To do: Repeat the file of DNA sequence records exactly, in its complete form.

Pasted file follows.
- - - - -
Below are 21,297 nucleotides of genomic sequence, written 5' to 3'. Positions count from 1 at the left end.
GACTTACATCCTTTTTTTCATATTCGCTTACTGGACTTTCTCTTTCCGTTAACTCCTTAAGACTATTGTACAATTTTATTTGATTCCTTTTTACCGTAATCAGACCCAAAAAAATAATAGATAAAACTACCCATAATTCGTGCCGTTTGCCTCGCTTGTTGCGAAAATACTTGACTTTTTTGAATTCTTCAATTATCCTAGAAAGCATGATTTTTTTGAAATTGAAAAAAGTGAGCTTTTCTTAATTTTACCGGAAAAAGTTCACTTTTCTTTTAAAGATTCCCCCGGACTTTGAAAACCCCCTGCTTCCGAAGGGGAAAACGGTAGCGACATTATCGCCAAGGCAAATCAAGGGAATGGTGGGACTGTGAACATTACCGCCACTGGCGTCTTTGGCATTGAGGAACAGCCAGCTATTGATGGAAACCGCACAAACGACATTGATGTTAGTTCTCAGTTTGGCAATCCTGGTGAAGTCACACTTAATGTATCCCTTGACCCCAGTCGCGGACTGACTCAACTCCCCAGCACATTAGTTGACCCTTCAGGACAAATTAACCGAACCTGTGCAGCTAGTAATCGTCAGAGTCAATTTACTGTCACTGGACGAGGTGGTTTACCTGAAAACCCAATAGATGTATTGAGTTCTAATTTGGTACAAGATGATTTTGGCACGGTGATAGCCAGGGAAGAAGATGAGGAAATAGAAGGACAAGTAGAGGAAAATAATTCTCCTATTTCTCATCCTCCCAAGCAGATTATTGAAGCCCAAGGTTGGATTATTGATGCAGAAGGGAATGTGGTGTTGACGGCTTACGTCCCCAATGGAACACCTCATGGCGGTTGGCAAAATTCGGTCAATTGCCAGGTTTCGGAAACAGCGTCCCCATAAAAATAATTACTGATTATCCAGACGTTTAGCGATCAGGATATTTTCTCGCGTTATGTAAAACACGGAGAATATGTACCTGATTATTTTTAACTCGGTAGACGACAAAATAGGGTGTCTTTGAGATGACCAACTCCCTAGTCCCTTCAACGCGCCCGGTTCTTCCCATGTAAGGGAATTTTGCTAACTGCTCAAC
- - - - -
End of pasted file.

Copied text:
Below are 21,297 nucleotides of genomic sequence, written 5' to 3'. Positions count from 1 at the left end.
GACTTACATCCTTTTTTTCATATTCGCTTACTGGACTTTCTCTTTCCGTTAACTCCTTAAGACTATTGTACAATTTTATTTGATTCCTTTTTACCGTAATCAGACCCAAAAAAATAATAGATAAAACTACCCATAATTCGTGCCGTTTGCCTCGCTTGTTGCGAAAATACTTGACTTTTTTGAATTCTTCAATTATCCTAGAAAGCATGATTTTTTTGAAATTGAAAAAAGTGAGCTTTTCTTAATTTTACCGGAAAAAGTTCACTTTTCTTTTAAAGATTCCCCCGGACTTTGAAAACCCCCTGCTTCCGAAGGGGAAAACGGTAGCGACATTATCGCCAAGGCAAATCAAGGGAATGGTGGGACTGTGAACATTACCGCCACTGGCGTCTTTGGCATTGAGGAACAGCCAGCTATTGATGGAAACCGCACAAACGACATTGATGTTAGTTCTCAGTTTGGCAATCCTGGTGAAGTCACACTTAATGTATCCCTTGACCCCAGTCGCGGACTGACTCAACTCCCCAGCACATTAGTTGACCCTTCAGGACAAATTAACCGAACCTGTGCAGCTAGTAATCGTCAGAGTCAATTTACTGTCACTGGACGAGGTGGTTTACCTGAAAACCCAATAGATGTATTGAGTTCTAATTTGGTACAAGATGATTTTGGCACGGTGATAGCCAGGGAAGAAGATGAGGAAATAGAAGGACAAGTAGAGGAAAATAATTCTCCTATTTCTCATCCTCCCAAGCAGATTATTGAAGCCCAAGGTTGGATTATTGATGCAGAAGGGAATGTGGTGTTGACGGCTTACGTCCCCAATGGAACACCTCATGGCGGTTGGCAAAATTCGGTCAATTGCCAGGTTTCGGAAACAGCGTCCCCATAAAAATAATTACTGATTATCCAGACGTTTAGCGATCAGGATATTTTCTCGCGTTATGTAAAACACGGAGAATATGTACCTGATTATTTTTAACTCGGTAGACGACAAAATAGGGTGTCTTTGAGATGACCAACTCCCTAGTCCCTTCAACGCGCCCGGTTCTTCCCATGTAAGGGAATTTTGCTAACTGCTCAAC